[Thanks to Akshai Mirchandani and Giri Nair for the information in this post]

11 responses

  1. Hi Chris,
    One quick question: if log analytics workspace corresponds to premium workspace as 1:1, how do we find overall performance of capacity if there are many workspaces and hence log analytics. Is there an app to consolidate view ?

  2. Pingback: Remember CPU Time when Optimizing Power BI Premium Reports – Curated SQL

  3. Hey Chris, long time fan! Been meaning to ask a question since I haven’t been able to achieve a good answer for this. In PBI when it comes to dataflows and ECE. If you have dataflows linked across workspaces, does ECE benefit us. We can’t really figure this one out. We’re trying to keep dataflows in separate workspaces because we want to perform separation of refresh schedules and can’t really tell much about whether ECE is actually helping us when we look at timings. Any help would be greatly appreciated.

  4. Hey Chris,

    You mentioned the CPU time is now accurate in Log Analytics. Does this mean SE CPU for Queries is now being logged?

    • Not exactly: CPU Time for queries includes everything that can happen when a query runs, including FE, SE and Power Query activity. You should be able to work out SE CPU Time by looking at the SE-related events inside a query though.

      • Hey Chris,


        Another question as I dig into the Refresh CPU consumption of our datasets, why do I get a much smaller CPU time for Refresh Operations vs the sum of CPU time for the refresh Suboperations?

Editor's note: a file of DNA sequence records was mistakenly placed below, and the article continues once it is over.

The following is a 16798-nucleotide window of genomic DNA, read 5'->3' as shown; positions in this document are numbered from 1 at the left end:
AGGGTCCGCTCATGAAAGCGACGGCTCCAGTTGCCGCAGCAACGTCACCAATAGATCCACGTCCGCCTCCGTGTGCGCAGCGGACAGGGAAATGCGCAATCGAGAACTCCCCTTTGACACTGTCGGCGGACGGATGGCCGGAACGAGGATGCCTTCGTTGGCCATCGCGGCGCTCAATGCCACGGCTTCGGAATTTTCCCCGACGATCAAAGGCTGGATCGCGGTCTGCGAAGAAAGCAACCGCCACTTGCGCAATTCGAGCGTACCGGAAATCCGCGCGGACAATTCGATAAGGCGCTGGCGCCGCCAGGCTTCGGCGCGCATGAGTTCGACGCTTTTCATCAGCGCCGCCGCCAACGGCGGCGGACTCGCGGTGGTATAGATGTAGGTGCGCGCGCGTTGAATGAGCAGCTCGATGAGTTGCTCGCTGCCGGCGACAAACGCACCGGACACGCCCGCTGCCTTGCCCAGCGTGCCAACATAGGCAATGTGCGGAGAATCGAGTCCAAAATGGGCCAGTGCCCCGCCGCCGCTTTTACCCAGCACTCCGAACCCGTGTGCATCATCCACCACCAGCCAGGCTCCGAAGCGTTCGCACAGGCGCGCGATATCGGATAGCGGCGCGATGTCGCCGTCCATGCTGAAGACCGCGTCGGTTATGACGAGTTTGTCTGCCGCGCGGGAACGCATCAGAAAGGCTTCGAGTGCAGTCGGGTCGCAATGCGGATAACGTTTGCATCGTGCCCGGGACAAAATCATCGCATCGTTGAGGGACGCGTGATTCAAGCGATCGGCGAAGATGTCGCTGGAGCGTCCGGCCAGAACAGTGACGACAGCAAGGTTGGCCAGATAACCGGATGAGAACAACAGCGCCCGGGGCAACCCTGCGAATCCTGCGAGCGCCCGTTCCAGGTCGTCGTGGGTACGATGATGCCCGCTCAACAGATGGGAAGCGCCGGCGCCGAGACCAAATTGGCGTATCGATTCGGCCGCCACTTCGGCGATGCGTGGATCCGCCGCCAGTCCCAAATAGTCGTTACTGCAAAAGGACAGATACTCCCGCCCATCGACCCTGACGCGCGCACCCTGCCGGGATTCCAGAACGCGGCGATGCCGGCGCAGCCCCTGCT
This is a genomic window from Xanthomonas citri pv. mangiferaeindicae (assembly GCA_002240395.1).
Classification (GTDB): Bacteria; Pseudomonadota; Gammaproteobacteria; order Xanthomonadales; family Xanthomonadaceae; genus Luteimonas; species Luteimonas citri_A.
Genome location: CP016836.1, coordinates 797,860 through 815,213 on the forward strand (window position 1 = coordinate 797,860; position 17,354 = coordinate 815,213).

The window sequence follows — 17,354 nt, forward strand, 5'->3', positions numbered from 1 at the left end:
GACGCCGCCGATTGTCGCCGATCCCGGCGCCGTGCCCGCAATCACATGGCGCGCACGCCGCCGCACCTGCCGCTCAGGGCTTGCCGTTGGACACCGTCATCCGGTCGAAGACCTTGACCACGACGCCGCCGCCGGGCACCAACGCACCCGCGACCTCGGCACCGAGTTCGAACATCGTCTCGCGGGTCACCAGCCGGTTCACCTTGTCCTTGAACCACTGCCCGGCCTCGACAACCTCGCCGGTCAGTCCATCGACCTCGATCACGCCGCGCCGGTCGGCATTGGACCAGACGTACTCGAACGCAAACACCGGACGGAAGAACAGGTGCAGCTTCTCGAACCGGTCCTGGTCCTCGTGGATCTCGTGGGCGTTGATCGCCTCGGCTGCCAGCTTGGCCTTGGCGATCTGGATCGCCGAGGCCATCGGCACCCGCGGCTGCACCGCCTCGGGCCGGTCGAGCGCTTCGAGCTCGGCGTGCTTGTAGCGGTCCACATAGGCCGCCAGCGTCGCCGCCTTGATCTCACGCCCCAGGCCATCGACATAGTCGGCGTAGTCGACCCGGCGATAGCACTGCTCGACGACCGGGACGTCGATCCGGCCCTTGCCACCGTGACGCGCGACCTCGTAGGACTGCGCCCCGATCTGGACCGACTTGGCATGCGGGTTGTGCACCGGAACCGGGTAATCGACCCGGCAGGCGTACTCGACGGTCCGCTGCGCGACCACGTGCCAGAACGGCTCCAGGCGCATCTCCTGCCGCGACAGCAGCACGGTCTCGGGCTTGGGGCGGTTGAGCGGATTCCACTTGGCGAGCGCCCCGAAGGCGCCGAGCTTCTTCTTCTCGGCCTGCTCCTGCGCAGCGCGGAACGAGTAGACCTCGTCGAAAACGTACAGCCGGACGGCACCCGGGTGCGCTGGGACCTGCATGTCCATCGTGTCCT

e.g. the QueryEnd – Batch Command has a CPU Time of 54,000 ms, while the sum of the Suboperations (EventSubClass of ProgressReportEnd) CPU Time is MUCH higher, in this case 4,100,000 ms?

      • Remember that suboperations are often nested and a parent operation’s CPU Time will be the sum of its child operations plus some extra of its own. Are you sure you’re not including both parent and child operations underneath the Batch command?

  5. Hello Chris, i try to work on Log Analytics Application and when i want to analyse Query End Event i find a user which is “Power BI Service”. How explain this “user” ? For me Query End which contain (DEFINE MEASUE ….) is only a user which interact with my report , no ? I Have also an Query End Operation with its Even Text but these values don’t filter related Queries ? Its normal ?


  6. Pingback: Chris Webb's BI Blog: Measuring Power Query CPU Usage During Power BI Dataset Refresh Chris Webb's BI Blog